In 1853, Sherman resigned his captaincy and became manager of the San Francisco branch of the St. Louis-based bank, Lucas, Turner & Co. He returned to San Francisco at a time of great turmoil in the West. He survived two shipwrecks and floated through the Golden Gate on the overturned hull of a foundering lumber schooner. Sherman suffered from stress-related asthma because of the city's aggressive business culture. Late in life, regarding his time in a San Francisco experiencing a frenzy of real estate speculation, Sherman recalled: "I can handle a hundred thousand men in battle, and take the City of the Sun, but am afraid to manage a lot in the swamp of San Francisco." In 1856, during the vigilante period, he served briefly as a major general of the California militia.
Sherman's San Francisco branch closed in May 1857, and he relocated to New York on behalf of the same bank. When the bank failed during the financial Panic of 1857, he closed the New York branch. In early 1858, he returned to California to wrap-up the bank's affairs there, his last contact with California before the Civil War.
Jonathan Drake Stevenson (1800-1894) was the commanding officer of the First Regiment of New York Volunteers during the Mexican-American War in California. In 1846, President Polk offered Stevenson the command of a regiment of volunteers to be raised as part of the American occupation army during the Mexican-American War in California. Colonel Stevenson raised a volunteer regiment of 770 men to go to California. Stevenson with his Regiment sailed around Cape Horn for California on September 26, 1846, and arrived at San Francisco March 7, 1847. After his arrival in San Francisco, Stevenson joined General Stephen W. Kearny at Monterey and was made commander of the post. In May, 1847, he became the military commander of the southern district of California with headquarters in Los Angeles.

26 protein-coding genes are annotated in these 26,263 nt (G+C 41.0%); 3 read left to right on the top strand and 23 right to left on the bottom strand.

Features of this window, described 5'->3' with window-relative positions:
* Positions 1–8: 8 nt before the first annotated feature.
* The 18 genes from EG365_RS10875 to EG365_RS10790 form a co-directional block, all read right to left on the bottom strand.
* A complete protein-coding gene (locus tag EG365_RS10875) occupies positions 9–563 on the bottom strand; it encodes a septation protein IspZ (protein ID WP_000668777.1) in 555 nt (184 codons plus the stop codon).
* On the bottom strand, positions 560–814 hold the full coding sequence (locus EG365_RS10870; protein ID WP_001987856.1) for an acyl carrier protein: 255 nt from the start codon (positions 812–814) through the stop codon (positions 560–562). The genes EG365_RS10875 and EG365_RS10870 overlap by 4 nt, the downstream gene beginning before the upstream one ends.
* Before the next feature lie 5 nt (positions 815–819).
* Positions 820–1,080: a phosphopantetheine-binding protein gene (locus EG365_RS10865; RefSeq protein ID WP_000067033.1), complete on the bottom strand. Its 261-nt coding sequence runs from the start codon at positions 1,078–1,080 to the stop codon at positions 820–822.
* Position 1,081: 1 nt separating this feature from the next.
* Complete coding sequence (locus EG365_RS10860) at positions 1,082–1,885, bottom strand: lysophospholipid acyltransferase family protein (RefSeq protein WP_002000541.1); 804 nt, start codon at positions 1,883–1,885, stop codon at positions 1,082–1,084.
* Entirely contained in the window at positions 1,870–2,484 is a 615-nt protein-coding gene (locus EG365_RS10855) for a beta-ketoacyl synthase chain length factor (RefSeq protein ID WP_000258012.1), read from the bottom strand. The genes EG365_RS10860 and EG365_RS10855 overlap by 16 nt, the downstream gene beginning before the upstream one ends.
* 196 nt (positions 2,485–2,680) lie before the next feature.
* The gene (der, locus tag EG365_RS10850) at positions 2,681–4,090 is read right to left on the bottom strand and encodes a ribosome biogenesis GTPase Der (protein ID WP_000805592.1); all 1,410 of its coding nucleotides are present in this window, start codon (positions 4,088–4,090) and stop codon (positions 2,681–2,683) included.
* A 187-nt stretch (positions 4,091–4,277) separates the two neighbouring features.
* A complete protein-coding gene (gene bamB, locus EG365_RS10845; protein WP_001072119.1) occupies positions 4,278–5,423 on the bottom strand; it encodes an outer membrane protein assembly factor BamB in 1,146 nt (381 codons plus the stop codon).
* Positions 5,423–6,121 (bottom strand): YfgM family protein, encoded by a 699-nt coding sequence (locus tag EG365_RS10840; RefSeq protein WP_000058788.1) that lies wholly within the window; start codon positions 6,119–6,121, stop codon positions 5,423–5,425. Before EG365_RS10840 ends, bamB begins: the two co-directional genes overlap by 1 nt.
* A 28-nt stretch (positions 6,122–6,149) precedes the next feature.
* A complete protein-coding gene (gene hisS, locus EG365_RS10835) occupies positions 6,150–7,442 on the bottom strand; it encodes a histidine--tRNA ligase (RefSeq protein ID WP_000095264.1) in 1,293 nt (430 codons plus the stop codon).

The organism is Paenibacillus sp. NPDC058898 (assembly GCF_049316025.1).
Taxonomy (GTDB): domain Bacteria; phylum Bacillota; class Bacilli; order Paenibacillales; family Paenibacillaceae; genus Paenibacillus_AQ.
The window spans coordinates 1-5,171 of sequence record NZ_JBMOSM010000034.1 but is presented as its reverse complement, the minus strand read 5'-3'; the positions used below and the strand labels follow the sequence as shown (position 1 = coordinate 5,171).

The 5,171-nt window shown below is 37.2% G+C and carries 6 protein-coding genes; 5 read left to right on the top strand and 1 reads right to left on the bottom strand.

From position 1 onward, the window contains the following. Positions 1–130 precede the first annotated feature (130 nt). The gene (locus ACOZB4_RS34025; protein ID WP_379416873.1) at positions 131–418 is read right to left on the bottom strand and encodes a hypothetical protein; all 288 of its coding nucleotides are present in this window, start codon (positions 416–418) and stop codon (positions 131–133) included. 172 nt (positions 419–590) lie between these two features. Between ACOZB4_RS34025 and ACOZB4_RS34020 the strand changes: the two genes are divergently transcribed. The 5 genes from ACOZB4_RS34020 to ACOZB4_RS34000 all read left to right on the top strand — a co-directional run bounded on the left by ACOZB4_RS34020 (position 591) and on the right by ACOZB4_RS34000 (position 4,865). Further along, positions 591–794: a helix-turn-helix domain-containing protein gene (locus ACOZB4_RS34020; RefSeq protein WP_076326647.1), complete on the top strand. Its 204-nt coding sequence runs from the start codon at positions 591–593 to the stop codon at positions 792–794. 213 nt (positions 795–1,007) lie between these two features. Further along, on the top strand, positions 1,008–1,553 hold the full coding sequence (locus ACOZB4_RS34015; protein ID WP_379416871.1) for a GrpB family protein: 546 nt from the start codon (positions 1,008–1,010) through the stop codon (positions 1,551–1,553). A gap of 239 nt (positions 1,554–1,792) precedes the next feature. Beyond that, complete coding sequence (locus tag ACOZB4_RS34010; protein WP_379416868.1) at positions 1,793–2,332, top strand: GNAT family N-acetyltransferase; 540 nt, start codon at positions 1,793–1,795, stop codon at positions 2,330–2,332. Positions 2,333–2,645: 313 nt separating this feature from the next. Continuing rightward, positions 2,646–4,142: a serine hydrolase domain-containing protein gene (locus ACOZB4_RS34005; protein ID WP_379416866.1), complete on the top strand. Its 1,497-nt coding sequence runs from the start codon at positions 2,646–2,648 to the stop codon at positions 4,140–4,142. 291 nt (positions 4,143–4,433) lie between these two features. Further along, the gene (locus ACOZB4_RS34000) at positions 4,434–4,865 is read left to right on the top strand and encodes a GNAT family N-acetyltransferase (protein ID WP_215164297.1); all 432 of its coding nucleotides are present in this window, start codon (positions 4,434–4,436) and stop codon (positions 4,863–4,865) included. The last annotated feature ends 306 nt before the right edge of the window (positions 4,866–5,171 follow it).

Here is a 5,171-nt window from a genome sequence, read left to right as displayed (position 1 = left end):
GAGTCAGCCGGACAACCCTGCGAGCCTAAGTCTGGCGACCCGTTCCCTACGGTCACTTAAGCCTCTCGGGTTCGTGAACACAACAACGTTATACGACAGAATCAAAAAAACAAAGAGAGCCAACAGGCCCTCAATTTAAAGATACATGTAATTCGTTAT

When his Regiment was mustered out of service in 1848, Stevenson went to the mining community of Mokelumne Hill. He was appointed alcalde of the settlement, and drew up a code of mining laws and regulations. He returned to San Francisco to enter the real estate business with Dr. William C. Parker, who had been assistant surgeon in the Regiment of New York Volunteers. He bought the southern half of Rancho Los Medanos in 1849 and laid out a site for a town they called "New York of the Pacific", which was changed to Pittsburg in 1911. He was appointed Shipping Commissioner for the Port of San Francisco in 1872.
Major Richard P. Hammond was active in California as early as 1849. In 1849, he conducted the resurvey of the City of Stockton. In 1851, he served as the California Speaker of the House of Representatives. In 1857 he served as the Port Collector for San Fracnsico and also served as the President of the San Fransicso Police Comssion Board. By 1878, he was the president of the California Pacific Railroad Company.
Lieutenant James Blair was active in California as early as 1848. He and R.P. Hammond were part of a commission appointed to select military sites in San Francisco Bay, which resulted in the selection of Mare Island Navy Yard and the selection of Benecia for the location of storehouses and arsenals for the Army.
OCLC lists just one copy of the map, at the University of California Berkeley. The heavily damaged Heckrotte copy was sold at PBA Galleries in 2016. The present example was purchased on December 5, 2017 at Swann Galleries, Lot #26.